Ragù di carne is the classic Italian meat sauce and, while there are many different regional versions, this one has a Tuscan spin.
Unlike meat sauce as it is often made in the U.S., an authentic Italian-style ragù is mostly meat with very little tomato, but you can make your sauce more or less liquid depending on your taste and how you intend to use it. For example, if you intend to use it in a lasagna made with dried pasta noodles, make it more liquid, while if you're going to make a lasagna with fresh pasta sheets, keep it dryer.
This is one of those magical dishes that tastes better every time you reheat it, so make a big batch, use it as a pasta sauce for a day or two, then make a meat lasagna with it on the second or third day, and freeze any leftover sauce. It freezes wonderfully. If you're making a lasagna or want to have extra to freeze, then you can easily double or triple the recipe.
If you can find ground veal, the sauce is even better with a mix of three kinds of meat—4 ounces ground beef, 2 ounces ground veal, and 2 ounces ground pork. As with most good Italian sauces, this one starts with an Italian soffritto—finely chopped carrot, celery, and onion sautéed in olive oil—that is basically the same thing as the French mirepoix.
This recipe calls for a few unorthodox ingredients that are purely optional—tamari or Japanese soy sauce that has a richer stronger flavor, fish sauce, and Worcestershire sauce. They all add umami (a pleasant savory taste) that will punch up your sauce. It is used in such small quantities that their individual flavors will not be detectable and they won't alter the traditional flavor profile of an Italian ragù. If you don't have these ingredients or choose to omit them, feel free to do so.
- For the Soffritto:
- 2 tablespoons olive oil
- 1 cup onion/1 small onion (finely diced)
- 1/2 cup carrot/1 small carrot (finely diced)
- 1/2 cup celery/1 celery rib (finely diced)
- For the Ragù:
- 2 tablespoons tomato paste (doppio concentrato di pomodoro)
- 1 ounce/250 g dried porcini mushrooms (soaked in warm water for 15 minutes)
- 1.5 ounces/43 g prosciutto (about 4 to 5 paper-thin slices)
- 4 ounces/1/4 pound/113 g ground pork (or 1 sweet Italian pork sausage, casing removed)
- 4 ounces/1/4 pound/113 g ground beef
- 1/2 cup dry red wine
- 12 ounces/1 1/2 cups/350 g tomato purée (passata di pomodoro in a glass jar)
- Fine sea salt (to taste)
- Black pepper (freshly ground to taste)
- Pinch nutmeg (freshly ground)
- Optional: 1 to 2 drops Worcestershire sauce
- Optional: 1/4 teaspoon tamari sauce (or soy sauce)
- Optional: 1 to 2 drops fish sauce
- 1/4 to 1/2 teaspoon lemon zest (finely grated)
Reconstitute the Dried Mushrooms
- Place the dried porcini in a small bowl with enough warm water to cover and set aside to soften while you make the soffritto, about 15 minutes.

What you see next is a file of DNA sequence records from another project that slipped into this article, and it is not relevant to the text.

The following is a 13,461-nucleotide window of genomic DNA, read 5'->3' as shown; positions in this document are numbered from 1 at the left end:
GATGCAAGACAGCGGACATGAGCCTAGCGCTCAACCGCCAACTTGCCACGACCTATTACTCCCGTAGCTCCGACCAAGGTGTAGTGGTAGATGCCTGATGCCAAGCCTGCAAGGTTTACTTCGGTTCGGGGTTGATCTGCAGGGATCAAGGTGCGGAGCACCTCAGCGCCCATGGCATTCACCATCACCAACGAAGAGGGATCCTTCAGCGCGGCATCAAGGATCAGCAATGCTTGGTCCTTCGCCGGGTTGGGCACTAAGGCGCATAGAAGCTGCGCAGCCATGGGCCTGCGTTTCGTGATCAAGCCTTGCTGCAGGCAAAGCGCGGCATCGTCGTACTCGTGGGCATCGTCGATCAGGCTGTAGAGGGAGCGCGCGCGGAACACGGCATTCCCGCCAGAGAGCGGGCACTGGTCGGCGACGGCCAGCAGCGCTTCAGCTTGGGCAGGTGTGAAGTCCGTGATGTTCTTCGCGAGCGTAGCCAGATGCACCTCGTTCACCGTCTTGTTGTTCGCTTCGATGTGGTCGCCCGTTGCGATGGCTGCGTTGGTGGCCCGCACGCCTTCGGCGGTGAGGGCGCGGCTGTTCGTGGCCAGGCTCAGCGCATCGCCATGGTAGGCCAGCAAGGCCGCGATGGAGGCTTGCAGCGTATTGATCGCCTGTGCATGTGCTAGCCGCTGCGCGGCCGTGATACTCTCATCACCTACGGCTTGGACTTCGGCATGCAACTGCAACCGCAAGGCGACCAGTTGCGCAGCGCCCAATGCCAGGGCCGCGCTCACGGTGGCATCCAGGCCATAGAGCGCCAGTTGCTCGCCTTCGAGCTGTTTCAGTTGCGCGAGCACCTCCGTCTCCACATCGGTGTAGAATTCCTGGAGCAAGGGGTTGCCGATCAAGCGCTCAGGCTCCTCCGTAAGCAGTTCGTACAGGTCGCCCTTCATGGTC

- When the mushrooms are softened, drain them—but retain the soaking water in a separate bowl—and chop them finely. Set aside.
Make the Soffritto
- Sauté the onion, carrot, and celery in the olive oil in a large, heavy-bottomed pot over medium-low heat until softened, reduced, and the onions are slightly caramelized for about 20 minutes.
Make the Ragù
- Add the tomato paste to the soffritto and cook until the paste thickens and darkens for about 2 minutes.
- Add the prosciutto and the ground pork, beef, and optional veal and raise the heat to brown them, stirring often with a wooden spoon.
- Add the wine and stir until most of the alcohol aroma evaporates, about 1 minute, stirring to loosen and dissolve any bits stuck to the bottom of the pot.
- Add the chopped porcini and tomato purée and stir well to mix. Season with salt and pepper to taste, a pinch of freshly ground nutmeg, optional 1 or 2 drops of Worcestershire sauce, the optional tamari or soy sauce, and one or two drops of optional fish sauce.
- Now cover the pot and lower the heat to low. Let the sauce just barely simmer for a minimum of 1 hour, preferably 2 or 3 hours. Check it occasionally and if it seems like it's too dry, you can add some of the mushroom soaking water. Flavor-saving tip—pour the mushroom-soaking water into the empty tomato purée jar so that none of the purée is wasted.
- As a final touch, when your sauce is done and after removing it from the heat, stir in the finely-grated lemon zest. This also sounds unorthodox, but the touch of brightness really balances out the heavy richness of the meat sauce and brings all of the other flavors together.
How to Use This Sauce
Of course, this sauce is wonderful on pasta, particularly fresh tagliatelle or pappardelle, but it's also great served on top of the small square or round slices of fried polenta as an antipasto or party finger-food, or even on small rounds of bread or crostini.